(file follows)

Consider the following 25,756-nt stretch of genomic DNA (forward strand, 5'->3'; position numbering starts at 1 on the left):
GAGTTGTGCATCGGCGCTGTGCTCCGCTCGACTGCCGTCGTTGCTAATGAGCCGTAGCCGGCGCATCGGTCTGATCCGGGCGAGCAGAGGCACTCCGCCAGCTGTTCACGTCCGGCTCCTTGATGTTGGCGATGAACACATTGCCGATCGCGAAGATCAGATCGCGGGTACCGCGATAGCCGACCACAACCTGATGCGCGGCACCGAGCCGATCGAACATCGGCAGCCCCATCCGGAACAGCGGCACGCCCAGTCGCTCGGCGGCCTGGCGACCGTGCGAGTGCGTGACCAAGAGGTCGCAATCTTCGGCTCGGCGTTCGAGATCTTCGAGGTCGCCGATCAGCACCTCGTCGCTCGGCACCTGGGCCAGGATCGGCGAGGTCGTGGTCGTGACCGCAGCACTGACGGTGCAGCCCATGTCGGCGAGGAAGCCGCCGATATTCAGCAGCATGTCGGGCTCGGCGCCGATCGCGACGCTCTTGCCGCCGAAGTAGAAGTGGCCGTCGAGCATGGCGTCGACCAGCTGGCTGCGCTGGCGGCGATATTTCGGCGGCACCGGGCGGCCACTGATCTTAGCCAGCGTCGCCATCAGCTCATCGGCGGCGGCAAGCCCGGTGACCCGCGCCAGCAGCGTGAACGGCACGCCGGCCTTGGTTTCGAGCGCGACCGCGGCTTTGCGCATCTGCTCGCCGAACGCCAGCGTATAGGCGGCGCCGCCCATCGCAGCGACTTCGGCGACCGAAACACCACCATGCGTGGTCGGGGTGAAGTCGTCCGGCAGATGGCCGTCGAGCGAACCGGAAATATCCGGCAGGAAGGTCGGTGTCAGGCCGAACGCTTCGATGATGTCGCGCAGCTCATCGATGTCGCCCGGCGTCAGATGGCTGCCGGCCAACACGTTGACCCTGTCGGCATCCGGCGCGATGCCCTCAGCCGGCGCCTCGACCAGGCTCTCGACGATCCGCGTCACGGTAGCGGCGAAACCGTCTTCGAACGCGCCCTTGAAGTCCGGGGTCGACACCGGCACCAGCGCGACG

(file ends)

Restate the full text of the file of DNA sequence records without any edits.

Consider the following 25,756-nt stretch of genomic DNA (forward strand, 5'->3'; position numbering starts at 1 on the left):
GAGTTGTGCATCGGCGCTGTGCTCCGCTCGACTGCCGTCGTTGCTAATGAGCCGTAGCCGGCGCATCGGTCTGATCCGGGCGAGCAGAGGCACTCCGCCAGCTGTTCACGTCCGGCTCCTTGATGTTGGCGATGAACACATTGCCGATCGCGAAGATCAGATCGCGGGTACCGCGATAGCCGACCACAACCTGATGCGCGGCACCGAGCCGATCGAACATCGGCAGCCCCATCCGGAACAGCGGCACGCCCAGTCGCTCGGCGGCCTGGCGACCGTGCGAGTGCGTGACCAAGAGGTCGCAATCTTCGGCTCGGCGTTCGAGATCTTCGAGGTCGCCGATCAGCACCTCGTCGCTCGGCACCTGGGCCAGGATCGGCGAGGTCGTGGTCGTGACCGCAGCACTGACGGTGCAGCCCATGTCGGCGAGGAAGCCGCCGATATTCAGCAGCATGTCGGGCTCGGCGCCGATCGCGACGCTCTTGCCGCCGAAGTAGAAGTGGCCGTCGAGCATGGCGTCGACCAGCTGGCTGCGCTGGCGGCGATATTTCGGCGGCACCGGGCGGCCACTGATCTTAGCCAGCGTCGCCATCAGCTCATCGGCGGCGGCAAGCCCGGTGACCCGCGCCAGCAGCGTGAACGGCACGCCGGCCTTGGTTTCGAGCGCGACCGCGGCTTTGCGCATCTGCTCGCCGAACGCCAGCGTATAGGCGGCGCCGCCCATCGCAGCGACTTCGGCGACCGAAACACCACCATGCGTGGTCGGGGTGAAGTCGTCCGGCAGATGGCCGTCGAGCGAACCGGAAATATCCGGCAGGAAGGTCGGTGTCAGGCCGAACGCTTCGATGATGTCGCGCAGCTCATCGATGTCGCCCGGCGTCAGATGGCTGCCGGCCAACACGTTGACCCTGTCGGCATCCGGCGCGATGCCCTCAGCCGGCGCCTCGACCAGGCTCTCGACGATCCGCGTCACGGTAGCGGCGAAACCGTCTTCGAACGCGCCCTTGAAGTCCGGGGTCGACACCGGCACCAGCGCGACG